The particular constellation of evidence that emerged from those three data points from Oct. 29 to Nov. 10 — since confirmed by other data releases — suggested that an inflation problem that once seemed mainly confined to automobiles, airfare and a handful of other products had become more broad-based.
And as employers pay more in wages and other costs to keep their workers, the possibility that they simply pass those costs on to customers in a self-reinforcing cycle of higher pay and higher prices has become more real. This so-called wage-price spiral was a feature of the sustained high inflation that lasted from the late 1960s to the early 1980s.
Central bankers always face a tension between underreacting and overreacting to the latest economic headlines. On one hand, if they react too quickly to incoming information, policy can become erratic, creating unnecessary market volatility and failing to see through temporary forces that buffet the economy.
But if they react slowly, it can create a risk of becoming out of step with the realities of the economy. Historical examples include when the European Central Bank increased interest rates in 2008 even as what would become the global financial crisis was starting to drag down the European economy.
In the worst case, it could drive the economy to bad results out of some mix of stubbornness, ego and a refusal to admit a mistake.
Mr. Powell’s strategy has been to set out a forecast of how Fed leaders believe the economy is likely to evolve, stick to his guns even in the face of outward pressure, but then be ready to change course abruptly if the evidence becomes compelling that the forecast was wrong.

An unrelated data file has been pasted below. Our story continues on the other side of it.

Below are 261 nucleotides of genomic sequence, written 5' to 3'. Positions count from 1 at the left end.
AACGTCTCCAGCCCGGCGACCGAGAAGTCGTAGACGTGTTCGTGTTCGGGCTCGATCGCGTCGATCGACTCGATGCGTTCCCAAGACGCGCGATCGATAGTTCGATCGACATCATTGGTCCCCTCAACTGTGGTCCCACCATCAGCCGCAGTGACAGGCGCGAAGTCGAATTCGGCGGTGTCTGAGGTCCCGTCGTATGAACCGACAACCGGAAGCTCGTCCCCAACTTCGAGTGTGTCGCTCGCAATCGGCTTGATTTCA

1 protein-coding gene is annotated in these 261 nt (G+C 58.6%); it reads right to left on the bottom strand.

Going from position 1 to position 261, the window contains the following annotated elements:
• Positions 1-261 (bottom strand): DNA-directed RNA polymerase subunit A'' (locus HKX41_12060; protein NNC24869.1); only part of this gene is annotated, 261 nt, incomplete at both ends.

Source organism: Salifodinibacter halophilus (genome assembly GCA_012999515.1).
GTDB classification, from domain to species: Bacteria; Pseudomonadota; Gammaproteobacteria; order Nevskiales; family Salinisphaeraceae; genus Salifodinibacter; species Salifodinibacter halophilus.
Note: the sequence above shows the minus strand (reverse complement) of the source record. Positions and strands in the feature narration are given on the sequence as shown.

That is also the pattern exhibited in an earlier Powell pivot, in late 2018 and early 2019, although that was a shift in the opposite direction from this one.
The Powell Fed raised interest rates four times in 2018, earning withering public attacks from President Donald Trump. And at its December 2018 meeting, almost all the officials gathered envisioned multiple additional rate hikes over the course of 2019 to head off inflation.
In the days that followed, markets plunged and bond and other markets suggested the Fed had made a mistake — that the economy was not in position to withstand those rate increases. Mr. Powell abruptly changed tone in January 2019, and by the middle of the year was cutting rates rather than raising them.
In that episode as now, Mr. Powell resisted the accusation that the Fed had made a mistake. (“I wouldn’t look at it that we’re behind the curve,” he said Wednesday. “I would look at it that we’re in position now to take the steps that we’ll need to take, in a thoughtful manner, to address all of the issues, including that of too-high inflation.”)
His first term as Fed chair has, in effect, been an embodiment of a quote possibly apocryphally attributed to John Maynard Keynes: “When the facts change, I change my mind. What do you do?”
As they weigh whether to confirm him to a second term or not, senators will ultimately be judging whether the Powell pivots, especially this most recent one, have been too fast, too slow, or just about right.